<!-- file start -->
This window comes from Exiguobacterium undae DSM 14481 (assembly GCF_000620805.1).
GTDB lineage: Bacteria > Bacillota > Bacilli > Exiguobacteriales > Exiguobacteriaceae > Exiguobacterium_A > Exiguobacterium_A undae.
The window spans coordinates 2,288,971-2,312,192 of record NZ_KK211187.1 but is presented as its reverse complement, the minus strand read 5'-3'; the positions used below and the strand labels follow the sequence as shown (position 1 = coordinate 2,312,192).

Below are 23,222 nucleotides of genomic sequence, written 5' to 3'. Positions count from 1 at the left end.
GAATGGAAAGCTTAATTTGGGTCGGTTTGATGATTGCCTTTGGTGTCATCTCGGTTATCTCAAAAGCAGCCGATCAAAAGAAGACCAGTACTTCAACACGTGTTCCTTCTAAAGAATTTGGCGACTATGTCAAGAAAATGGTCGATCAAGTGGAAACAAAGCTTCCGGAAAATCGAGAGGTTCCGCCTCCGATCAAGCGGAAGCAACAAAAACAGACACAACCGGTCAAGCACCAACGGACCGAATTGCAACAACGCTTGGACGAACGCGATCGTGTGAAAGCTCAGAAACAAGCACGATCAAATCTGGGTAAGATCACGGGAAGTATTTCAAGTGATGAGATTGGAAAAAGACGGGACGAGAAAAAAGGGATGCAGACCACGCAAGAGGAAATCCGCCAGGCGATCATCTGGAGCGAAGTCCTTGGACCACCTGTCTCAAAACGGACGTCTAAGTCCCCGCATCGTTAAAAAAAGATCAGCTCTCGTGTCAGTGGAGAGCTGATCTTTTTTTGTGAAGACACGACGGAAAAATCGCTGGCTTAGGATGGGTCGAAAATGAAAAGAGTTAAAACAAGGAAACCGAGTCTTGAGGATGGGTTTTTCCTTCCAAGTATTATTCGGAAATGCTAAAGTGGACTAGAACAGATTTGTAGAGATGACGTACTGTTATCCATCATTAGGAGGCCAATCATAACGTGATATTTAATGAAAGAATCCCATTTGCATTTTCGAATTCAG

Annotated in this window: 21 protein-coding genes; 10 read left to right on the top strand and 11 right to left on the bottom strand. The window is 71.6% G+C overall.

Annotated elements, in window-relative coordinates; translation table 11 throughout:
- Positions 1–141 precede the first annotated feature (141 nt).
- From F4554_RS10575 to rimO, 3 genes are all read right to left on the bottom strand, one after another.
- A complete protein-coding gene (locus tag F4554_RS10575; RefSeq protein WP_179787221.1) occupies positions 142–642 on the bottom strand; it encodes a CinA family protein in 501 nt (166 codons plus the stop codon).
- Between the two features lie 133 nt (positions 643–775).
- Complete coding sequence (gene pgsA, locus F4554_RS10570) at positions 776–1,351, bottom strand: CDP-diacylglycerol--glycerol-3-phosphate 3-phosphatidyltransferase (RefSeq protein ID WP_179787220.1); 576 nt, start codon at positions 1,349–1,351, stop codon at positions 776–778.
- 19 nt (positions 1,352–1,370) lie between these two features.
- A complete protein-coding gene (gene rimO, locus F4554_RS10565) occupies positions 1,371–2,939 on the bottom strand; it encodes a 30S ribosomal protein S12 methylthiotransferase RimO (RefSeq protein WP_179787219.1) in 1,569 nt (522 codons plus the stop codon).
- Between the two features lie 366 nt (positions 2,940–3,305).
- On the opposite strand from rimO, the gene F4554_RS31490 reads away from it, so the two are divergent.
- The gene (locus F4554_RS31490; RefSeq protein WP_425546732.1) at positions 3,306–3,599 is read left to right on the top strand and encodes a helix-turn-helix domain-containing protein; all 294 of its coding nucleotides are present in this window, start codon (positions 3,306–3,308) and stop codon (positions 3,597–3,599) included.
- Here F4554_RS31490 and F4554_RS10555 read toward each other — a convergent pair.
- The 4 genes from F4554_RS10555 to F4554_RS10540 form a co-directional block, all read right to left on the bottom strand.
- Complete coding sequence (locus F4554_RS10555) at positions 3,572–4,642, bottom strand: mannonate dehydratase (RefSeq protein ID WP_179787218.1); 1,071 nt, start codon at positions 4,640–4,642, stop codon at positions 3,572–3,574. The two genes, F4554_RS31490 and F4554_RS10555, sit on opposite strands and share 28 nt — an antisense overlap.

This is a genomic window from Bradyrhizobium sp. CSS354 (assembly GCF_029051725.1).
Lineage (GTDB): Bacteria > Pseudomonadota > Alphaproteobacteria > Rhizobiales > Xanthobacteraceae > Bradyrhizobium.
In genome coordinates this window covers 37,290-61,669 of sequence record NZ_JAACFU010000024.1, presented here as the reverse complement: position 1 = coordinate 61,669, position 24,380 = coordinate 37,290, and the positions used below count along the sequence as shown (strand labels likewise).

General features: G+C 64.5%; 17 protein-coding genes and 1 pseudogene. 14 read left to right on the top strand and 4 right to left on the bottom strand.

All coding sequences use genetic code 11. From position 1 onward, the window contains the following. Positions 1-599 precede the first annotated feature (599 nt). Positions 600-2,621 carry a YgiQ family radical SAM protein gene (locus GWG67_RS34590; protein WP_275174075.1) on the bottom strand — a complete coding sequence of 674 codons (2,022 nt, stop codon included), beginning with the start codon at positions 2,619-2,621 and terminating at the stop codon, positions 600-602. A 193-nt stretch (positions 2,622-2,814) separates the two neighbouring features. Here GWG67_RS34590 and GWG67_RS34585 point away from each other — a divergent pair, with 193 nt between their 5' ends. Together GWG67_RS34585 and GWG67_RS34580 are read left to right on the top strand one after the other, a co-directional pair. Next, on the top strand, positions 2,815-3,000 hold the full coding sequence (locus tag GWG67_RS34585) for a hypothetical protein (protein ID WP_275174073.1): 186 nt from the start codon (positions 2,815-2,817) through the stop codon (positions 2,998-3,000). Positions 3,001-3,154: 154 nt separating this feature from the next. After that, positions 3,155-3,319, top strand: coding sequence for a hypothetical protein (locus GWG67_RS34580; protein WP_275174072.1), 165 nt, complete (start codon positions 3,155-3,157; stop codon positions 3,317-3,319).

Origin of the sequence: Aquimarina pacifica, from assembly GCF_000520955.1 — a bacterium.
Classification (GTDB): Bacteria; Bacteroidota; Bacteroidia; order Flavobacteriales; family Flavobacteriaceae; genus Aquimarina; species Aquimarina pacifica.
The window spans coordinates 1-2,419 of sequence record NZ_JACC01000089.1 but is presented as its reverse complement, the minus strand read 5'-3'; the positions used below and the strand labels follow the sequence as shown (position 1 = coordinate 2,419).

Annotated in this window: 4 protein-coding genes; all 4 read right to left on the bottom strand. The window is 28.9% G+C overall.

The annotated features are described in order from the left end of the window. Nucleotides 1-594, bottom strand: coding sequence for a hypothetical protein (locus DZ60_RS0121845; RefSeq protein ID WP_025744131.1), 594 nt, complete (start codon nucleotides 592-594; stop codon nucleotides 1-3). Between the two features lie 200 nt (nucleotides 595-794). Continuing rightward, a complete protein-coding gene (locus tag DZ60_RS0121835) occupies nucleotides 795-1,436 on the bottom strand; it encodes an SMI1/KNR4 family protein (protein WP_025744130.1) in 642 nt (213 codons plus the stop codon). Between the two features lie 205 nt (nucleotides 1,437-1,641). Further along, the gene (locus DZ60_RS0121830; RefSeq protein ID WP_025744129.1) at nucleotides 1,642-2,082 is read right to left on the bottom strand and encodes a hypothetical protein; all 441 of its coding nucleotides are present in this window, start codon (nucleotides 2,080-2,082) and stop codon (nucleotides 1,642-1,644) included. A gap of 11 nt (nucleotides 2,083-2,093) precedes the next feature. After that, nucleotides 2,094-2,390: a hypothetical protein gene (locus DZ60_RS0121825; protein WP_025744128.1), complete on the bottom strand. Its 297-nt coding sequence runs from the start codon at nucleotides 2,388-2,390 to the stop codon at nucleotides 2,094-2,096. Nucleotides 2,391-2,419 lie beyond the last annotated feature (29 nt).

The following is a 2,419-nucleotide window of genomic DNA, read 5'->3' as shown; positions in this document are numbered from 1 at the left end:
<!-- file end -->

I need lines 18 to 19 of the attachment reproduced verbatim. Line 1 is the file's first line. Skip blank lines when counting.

- Here F4554_RS31490 and F4554_RS10555 read toward each other — a convergent pair.
- The 4 genes from F4554_RS10555 to F4554_RS10540 form a co-directional block, all read right to left on the bottom strand.